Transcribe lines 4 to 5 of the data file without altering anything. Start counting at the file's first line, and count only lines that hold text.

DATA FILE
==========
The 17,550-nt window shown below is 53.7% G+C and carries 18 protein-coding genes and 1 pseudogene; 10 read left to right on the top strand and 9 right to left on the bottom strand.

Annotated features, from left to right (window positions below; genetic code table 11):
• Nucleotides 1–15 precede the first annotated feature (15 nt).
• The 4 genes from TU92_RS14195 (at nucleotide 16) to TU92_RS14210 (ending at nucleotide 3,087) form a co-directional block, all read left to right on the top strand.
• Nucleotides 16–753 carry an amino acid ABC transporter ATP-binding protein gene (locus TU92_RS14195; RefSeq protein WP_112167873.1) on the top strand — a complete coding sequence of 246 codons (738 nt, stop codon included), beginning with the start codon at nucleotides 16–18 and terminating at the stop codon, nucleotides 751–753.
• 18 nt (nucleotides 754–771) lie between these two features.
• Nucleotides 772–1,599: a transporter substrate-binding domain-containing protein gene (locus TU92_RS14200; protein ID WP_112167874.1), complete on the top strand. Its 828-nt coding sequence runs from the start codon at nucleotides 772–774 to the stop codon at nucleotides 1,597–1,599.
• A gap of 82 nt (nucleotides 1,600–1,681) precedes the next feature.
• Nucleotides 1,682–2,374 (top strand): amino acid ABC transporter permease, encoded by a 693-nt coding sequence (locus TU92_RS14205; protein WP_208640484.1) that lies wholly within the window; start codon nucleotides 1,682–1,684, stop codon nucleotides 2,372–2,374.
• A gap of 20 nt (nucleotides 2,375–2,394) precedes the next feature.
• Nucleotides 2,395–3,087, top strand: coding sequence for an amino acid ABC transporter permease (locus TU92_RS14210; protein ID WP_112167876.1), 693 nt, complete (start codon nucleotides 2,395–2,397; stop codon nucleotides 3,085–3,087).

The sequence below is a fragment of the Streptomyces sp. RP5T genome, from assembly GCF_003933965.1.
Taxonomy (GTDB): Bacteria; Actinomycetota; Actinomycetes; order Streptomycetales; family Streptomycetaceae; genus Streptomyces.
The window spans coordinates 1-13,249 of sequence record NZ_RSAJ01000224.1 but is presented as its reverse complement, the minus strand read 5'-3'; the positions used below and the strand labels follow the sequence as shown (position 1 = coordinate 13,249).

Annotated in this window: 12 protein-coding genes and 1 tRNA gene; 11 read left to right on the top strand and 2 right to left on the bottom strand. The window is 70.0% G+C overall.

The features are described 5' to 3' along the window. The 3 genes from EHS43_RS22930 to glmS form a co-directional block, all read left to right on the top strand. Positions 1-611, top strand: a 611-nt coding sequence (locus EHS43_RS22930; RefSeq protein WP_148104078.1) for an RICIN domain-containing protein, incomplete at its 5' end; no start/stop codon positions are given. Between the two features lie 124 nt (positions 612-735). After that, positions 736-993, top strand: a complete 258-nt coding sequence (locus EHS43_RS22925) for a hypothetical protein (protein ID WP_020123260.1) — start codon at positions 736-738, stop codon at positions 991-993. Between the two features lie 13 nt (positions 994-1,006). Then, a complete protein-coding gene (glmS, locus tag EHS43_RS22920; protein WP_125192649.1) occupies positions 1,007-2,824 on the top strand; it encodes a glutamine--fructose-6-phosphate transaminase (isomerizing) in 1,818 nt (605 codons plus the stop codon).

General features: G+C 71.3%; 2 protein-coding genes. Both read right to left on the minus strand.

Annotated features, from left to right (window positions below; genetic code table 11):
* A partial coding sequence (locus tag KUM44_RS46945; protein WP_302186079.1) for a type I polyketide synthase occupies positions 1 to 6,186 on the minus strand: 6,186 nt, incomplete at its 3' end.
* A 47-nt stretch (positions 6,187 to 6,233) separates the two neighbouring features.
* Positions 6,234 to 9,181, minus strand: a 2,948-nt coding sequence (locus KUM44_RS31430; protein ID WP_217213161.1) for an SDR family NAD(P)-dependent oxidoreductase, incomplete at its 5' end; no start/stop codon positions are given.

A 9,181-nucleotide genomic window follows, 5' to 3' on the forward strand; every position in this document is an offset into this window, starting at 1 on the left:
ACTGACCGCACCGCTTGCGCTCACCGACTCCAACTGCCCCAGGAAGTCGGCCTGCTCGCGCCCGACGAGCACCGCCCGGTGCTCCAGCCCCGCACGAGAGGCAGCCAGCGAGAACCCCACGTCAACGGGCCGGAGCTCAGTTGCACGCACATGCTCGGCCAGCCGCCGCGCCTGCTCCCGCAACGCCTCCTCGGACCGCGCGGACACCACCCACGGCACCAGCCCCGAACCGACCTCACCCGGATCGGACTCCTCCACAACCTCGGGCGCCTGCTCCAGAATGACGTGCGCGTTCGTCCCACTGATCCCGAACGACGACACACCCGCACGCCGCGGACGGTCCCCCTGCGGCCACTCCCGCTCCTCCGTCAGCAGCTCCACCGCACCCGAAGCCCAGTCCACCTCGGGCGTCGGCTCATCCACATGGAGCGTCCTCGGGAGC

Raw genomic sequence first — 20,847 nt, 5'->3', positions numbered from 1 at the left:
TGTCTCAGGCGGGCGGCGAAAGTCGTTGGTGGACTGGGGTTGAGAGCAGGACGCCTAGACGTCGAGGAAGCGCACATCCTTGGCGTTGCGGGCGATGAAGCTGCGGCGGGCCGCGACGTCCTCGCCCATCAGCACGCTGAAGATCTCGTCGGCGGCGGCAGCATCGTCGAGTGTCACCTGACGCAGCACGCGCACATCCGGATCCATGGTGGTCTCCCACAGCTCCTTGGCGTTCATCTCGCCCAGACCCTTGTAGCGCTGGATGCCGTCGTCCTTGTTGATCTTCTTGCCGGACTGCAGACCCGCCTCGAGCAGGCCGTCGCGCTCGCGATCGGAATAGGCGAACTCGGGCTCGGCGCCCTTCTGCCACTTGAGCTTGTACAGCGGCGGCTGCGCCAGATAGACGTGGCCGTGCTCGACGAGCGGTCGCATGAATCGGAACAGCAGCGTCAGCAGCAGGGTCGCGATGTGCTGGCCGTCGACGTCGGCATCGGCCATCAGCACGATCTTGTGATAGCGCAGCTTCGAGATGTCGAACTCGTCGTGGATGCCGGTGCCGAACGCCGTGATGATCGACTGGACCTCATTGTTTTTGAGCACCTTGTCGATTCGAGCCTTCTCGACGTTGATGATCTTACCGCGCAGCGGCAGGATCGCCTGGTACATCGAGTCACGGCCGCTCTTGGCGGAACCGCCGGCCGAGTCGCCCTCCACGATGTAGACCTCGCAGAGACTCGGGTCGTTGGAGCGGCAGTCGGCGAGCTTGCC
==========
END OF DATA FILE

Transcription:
• The 4 genes from TU92_RS14195 (at nucleotide 16) to TU92_RS14210 (ending at nucleotide 3,087) form a co-directional block, all read left to right on the top strand.
• Nucleotides 16–753 carry an amino acid ABC transporter ATP-binding protein gene (locus TU92_RS14195; RefSeq protein WP_112167873.1) on the top strand — a complete coding sequence of 246 codons (738 nt, stop codon included), beginning with the start codon at nucleotides 16–18 and terminating at the stop codon, nucleotides 751–753.